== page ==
Soka Gakkai International
Buddhism in Action for Peace
History & Philosophy
Updates and reports from around the world
by Chanikarn Mint Wongviriyawong, founder of Young Plants of Peace
Young Plants of Peace (YPP) is a group of young people in Thailand working toward creating a culture of peace based on respect for the dignity of life. It developed organically in 2013 out of collaboration between Soka Gakkai Thailand’s student group and English language group in Bangkok and currently consists of about 70 members. At the core of YPP activities are our efforts to put the spirit of Buddhist humanism—to value each individual and cultivate their capacity for positive change—into practice in our local communities.
One of the inspirations for establishing the group was a passage from SGI President Daisaku Ikeda’s serialized novel The New Human Revolution in which he reflects on his first visit to Thailand in 1961: “Thailand is destined to be an important center from which the light of happiness will shine on all Asia, a lighthouse that will illuminate the way for its many peoples.”
related article The Practice of Dignity by Mitch Bogen, Ikeda Center for Peace, Learning, and Dialogue Mitch Bogen describes the ethos and activities of the Ikeda Center and explains how the 2015 Ikeda Forum for Intercultural Dialogue offers a window into the center’s history. When I returned to my home country of Thailand in 2012 after 12 years of study in the US, I faced reverse culture shock and was struggling to find my sense of purpose. It was during this period that I came across the above passage. It helped me realize that Thai culture is inherently one of compassion, generosity and respect for life. For example, the gesture of putting our palms together and bowing whenever we meet represents respect for one another.
It has taken me three years to discover that Thailand has great potential to become a model of a peaceful society. It is just a matter of bringing this potential to the forefront so that it informs the way we live our lives. This has become the aim of YPP activities and the sense of purpose I had been looking for.
In one of our projects, we studied ways to effectively engage in dialogue and the role that listening plays in the process. We then drove to a nursing home in Chonburi Province to practice listening to the stories of our elders. Through this simple act we learned a great deal and realized how our willingness to listen in turn encouraged those we had gone to visit.
Focusing on the power of one-to-one encouragement, YPP then began a two-month campaign called “Chain Reaction of Hope” to encourage 20,000 young people—our friends and acquaintances—through sending them handwritten postcards designed by our team. One participant with early onset Parkinson’s disease challenged herself to write 50 postcards a day. Even after the campaign, she still writes postcards to encourage others, and the trembling of her hands has become almost unnoticeable.
YPP meets on a monthly basis to read selected excerpts from books by leading philosophers, peace activists and world leaders and to discuss various topics ranging from global citizenship and nuclear disarmament to the dignity of life, friendship and family.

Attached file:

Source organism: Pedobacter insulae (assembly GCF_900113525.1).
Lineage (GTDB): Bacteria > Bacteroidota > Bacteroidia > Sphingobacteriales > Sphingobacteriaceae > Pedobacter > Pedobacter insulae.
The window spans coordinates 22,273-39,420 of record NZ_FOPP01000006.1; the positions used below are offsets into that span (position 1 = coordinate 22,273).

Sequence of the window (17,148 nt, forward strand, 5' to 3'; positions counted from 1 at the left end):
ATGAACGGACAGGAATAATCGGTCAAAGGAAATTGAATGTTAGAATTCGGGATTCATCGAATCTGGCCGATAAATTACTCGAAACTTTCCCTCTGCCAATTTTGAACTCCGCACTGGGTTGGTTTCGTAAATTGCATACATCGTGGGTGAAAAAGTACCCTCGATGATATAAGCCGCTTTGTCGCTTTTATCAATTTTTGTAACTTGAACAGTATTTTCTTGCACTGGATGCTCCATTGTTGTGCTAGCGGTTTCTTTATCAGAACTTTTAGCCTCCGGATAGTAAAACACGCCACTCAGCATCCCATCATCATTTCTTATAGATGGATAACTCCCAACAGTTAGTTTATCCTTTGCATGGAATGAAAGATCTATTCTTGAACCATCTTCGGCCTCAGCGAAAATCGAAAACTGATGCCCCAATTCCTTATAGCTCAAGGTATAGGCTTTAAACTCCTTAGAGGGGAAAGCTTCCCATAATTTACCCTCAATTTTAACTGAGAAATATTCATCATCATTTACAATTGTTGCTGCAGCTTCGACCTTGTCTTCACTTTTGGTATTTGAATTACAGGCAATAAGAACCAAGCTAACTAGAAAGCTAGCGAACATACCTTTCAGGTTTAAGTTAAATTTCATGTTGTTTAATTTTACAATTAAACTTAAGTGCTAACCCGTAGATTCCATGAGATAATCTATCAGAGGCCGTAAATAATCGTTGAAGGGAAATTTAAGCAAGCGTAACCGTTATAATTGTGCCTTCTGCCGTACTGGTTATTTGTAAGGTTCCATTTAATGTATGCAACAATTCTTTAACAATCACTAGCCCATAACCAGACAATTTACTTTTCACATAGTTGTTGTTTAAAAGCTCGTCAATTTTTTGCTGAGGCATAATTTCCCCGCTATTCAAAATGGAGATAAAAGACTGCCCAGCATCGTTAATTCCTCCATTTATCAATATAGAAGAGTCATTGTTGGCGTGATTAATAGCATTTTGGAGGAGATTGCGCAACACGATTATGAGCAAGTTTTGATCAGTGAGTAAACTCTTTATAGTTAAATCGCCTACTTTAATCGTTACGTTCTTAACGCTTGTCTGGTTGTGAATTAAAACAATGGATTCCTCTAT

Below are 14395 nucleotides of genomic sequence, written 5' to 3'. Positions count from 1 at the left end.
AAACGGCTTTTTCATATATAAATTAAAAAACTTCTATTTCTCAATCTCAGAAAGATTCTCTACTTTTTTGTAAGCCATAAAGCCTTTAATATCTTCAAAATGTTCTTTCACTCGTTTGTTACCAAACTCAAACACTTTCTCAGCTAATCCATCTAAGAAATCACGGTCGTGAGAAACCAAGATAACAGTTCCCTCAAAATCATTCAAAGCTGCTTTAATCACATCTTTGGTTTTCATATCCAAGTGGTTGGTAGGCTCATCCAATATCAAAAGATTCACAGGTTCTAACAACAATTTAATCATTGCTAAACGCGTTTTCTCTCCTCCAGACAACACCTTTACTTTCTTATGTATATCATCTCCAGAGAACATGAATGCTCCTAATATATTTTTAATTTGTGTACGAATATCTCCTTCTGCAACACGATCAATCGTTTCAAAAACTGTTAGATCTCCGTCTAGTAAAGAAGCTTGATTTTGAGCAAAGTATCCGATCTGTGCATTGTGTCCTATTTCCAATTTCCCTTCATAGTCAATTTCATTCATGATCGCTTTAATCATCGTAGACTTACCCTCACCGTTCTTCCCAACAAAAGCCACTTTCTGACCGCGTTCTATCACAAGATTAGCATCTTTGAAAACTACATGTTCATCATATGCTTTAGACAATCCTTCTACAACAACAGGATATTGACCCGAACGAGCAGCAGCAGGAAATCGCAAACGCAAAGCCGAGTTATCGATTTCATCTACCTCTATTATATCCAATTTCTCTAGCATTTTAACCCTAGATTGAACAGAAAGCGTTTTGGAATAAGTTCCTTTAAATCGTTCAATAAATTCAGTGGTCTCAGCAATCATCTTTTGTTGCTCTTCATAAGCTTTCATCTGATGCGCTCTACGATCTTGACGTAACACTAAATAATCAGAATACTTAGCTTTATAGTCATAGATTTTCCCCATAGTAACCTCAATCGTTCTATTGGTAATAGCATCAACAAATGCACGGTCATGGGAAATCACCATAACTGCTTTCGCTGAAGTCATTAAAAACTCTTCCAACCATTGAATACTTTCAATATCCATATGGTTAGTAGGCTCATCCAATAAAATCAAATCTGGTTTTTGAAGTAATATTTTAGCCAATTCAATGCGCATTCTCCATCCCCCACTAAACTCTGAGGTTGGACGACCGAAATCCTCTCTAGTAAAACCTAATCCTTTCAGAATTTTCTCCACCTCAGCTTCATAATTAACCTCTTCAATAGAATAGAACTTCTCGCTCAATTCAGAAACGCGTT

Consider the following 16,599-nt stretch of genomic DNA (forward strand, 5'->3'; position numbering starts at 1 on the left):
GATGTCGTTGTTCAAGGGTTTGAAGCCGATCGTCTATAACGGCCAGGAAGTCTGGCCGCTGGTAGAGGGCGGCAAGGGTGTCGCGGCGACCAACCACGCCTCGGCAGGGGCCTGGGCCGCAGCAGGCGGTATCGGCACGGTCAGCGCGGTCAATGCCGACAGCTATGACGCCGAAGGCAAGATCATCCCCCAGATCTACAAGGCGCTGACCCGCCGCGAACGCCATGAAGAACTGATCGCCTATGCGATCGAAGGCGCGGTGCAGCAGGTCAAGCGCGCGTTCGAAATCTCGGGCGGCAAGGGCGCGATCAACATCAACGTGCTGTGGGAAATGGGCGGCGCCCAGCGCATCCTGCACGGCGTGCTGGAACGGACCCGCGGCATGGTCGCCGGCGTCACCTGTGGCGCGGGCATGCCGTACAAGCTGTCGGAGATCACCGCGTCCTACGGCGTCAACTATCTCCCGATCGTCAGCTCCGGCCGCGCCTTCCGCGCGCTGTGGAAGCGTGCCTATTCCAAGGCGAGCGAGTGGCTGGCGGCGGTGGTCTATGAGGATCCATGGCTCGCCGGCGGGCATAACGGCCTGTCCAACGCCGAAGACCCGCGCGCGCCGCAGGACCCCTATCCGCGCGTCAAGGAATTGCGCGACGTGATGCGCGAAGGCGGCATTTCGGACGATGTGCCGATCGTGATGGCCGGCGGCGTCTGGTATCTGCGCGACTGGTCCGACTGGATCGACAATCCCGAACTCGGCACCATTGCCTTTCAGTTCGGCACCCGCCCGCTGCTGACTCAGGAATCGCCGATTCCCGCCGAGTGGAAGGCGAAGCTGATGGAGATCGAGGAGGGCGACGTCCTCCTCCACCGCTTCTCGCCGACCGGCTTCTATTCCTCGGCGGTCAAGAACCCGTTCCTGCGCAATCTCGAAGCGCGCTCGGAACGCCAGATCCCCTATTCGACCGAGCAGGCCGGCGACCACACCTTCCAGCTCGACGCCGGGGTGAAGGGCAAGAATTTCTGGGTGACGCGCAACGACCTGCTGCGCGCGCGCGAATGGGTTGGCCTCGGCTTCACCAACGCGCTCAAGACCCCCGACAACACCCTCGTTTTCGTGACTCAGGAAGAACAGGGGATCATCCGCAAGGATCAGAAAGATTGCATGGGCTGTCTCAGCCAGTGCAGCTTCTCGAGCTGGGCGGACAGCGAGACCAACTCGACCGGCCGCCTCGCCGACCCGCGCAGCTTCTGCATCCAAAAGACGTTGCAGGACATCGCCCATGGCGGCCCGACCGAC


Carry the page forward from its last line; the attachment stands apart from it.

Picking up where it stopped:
On August 15, 2015, we hosted a peace festival to commemorate the 70th anniversary of the horrific atomic bombings of Hiroshima and Nagasaki. We also invited SGI representatives from Cambodia and Laos to join us in exchanging ideas for building peace in our respective countries and in the region. The festival included cultural performances, a film on the devastating effects of nuclear weapons, the signing of an antinuclear weapons petition and a segment where young representatives of Soka Gakkai Thailand shared their determinations to work for peace.
The existence of nuclear weapons is rooted in a silent, passive form of violence that exists in the hearts of individuals as prejudice, disrespect and a lack of concern for others’ suffering. In the run-up to the festival, the nearly 300 staff members and performers focused on trying to discern and “abolish” these tendencies in their own lives. Through this effort, the often-distant goal of nuclear abolition became a personal one. Each of us was able to reflect on and experience how the establishment of a culture of peace must begin with a transformation within ourselves and our immediate environment.
While peace can seem like a distant goal, we of the YPP are committed to advance along the path of personal transformation as a sustainable means toward making respect for the dignity of life the spirit of the age.
Chanikarn Mint Wongviriyawong is a young women’s leader in Soka Gakkai Thailand and a lecturer at the Institute of Field Robotics at King Mongkut’s University of Technology Thonburi. She began exploring themes related to peacebuilding and nuclear abolition as part of SGI-USA activities around 2010 as a graduate student at Massachusetts Institute of Technology. Aspiring to make education a force that enables learners to construct knowledge for social good, Chanikarn conducts research ranging from building robotic toys that facilitate learning, to objectively quantifying learning outcome, passion and happiness.
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by Dennis Lee, director of Program and Community Relations, SSA